- Certifier :
- SCS Global Services
- Certified status :
- Certified since :
- 21 Jul 2011
- Certificate expires :
- 29 Jun 2028
Fisheries are composed of one or more parts, each of which is entitled to receive an MSC certificate. These parts or “units” are defined by their target stock(s), fishing gear type(s) and if relevant vessel type(s), and the fishing fleets or groups of vessels.
When the term “Unit of Certification” is used for fishing units that are in assessment, it refers to the “Unit of Assessment” or “Unit of potential certification”. Expand a status below to view the parts that form this fishery. To check the detailed scope, download the latest certificate or open the Assessments page to get the latest report. Find out more by visiting our page on Fisheries
Units of Certification & Certificate Information
Catch by Species
|Species||Reported Catch Year||Metric Tonnes|
|Chub mackerel (Scomber japonicus)||2022||58,544|
|Californian anchovy (Engraulis mordax)||2022||140,905|
|Pacific anchoveta (Cetengraulis mysticetus)||2022||116,280|
|Sardine (Sardinops sagax)||2022||261,325|
|Pacific thread herring (Opisthonema libertate)||2022||202,395|
Information is provided by an independent Conformity Assessment Body as live weight (the weight of species at the time of catch, before processing) and where a fishing season covers multiple years, the end year is given as the reported catch year. Additional information is available in the latest report, see the assessments page.
Eligibility, client groups and vessel lists
A fishery may choose to define the members of the fishery certificate. These members can be vessels or other client group members (e.g. companies that own vessels and/or companies that are named as eligible to handle certified product covered within the fishery certificate scope). Please refer to the fishery certificate statement on additional product specific eligibility criteria (e.g. product eligibility limitations, eligibility date, exclusive points of landing and the point where Chain of Custody certificate is required). Please consult the fishery Public Certification Report for product eligibility rationale.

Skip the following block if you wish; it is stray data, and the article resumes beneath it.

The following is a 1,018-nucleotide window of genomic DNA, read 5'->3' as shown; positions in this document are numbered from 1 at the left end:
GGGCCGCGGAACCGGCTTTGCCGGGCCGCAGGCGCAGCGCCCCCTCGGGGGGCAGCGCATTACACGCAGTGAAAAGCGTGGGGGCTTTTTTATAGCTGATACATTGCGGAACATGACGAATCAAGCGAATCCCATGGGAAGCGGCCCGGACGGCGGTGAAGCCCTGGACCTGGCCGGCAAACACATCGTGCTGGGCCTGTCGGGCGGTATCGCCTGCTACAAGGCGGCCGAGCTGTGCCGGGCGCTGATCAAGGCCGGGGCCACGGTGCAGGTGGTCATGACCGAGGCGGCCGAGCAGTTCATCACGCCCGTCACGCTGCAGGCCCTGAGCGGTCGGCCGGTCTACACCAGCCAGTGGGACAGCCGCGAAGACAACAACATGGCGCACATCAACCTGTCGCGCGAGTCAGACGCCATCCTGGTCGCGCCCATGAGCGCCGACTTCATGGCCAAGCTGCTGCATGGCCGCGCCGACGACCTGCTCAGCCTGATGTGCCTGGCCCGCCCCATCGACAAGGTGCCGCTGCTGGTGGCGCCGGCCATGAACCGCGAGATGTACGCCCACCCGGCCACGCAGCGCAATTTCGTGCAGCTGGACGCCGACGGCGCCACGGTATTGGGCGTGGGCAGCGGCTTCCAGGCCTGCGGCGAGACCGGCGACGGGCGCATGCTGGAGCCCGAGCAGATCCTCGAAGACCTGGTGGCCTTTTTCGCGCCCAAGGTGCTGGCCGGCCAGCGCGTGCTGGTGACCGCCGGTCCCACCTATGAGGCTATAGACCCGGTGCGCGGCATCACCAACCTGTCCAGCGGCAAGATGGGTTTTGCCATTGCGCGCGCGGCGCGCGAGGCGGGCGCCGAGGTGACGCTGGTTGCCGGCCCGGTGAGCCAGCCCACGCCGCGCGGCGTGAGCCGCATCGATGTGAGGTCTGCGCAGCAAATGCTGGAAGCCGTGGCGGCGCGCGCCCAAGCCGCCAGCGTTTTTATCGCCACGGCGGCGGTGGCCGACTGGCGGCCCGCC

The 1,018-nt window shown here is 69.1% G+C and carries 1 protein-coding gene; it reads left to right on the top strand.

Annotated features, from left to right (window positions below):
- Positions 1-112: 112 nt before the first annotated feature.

|Vessel List||11 Apr 2013||1 files|
About this Fishery
Pacific sardines are small forage fish that form large schools. Though they grow up to 40cm, those in the Gulf of California are usually around 20cm. While predominantly coastal, they are occasionally found as far as 200 nautical miles offshore.
The Gulf of California sardine fishery is Mexico’s largest fishery by volume. Its 36 vessels use purse seine nets to catch sardines in large shoals, which are hauled on board and landed mostly by fish pumps. Typical fishing boats are 25m long with a crew of around eight people. They are often equipped with refrigeration. Fishing trips usually last 1-2 days, and are often guided by aerial surveys.
As part of the certification process, the fishery is collaborating closely with environmental NGOs to improve monitoring and address issues around bycatch and interactions with rare, threatened and endangered species.
About 85% of the total production is used for reduction to fishmeal and mostly used for animal feed. Sardines are also packed in cans for sale into domestic and foreign markets.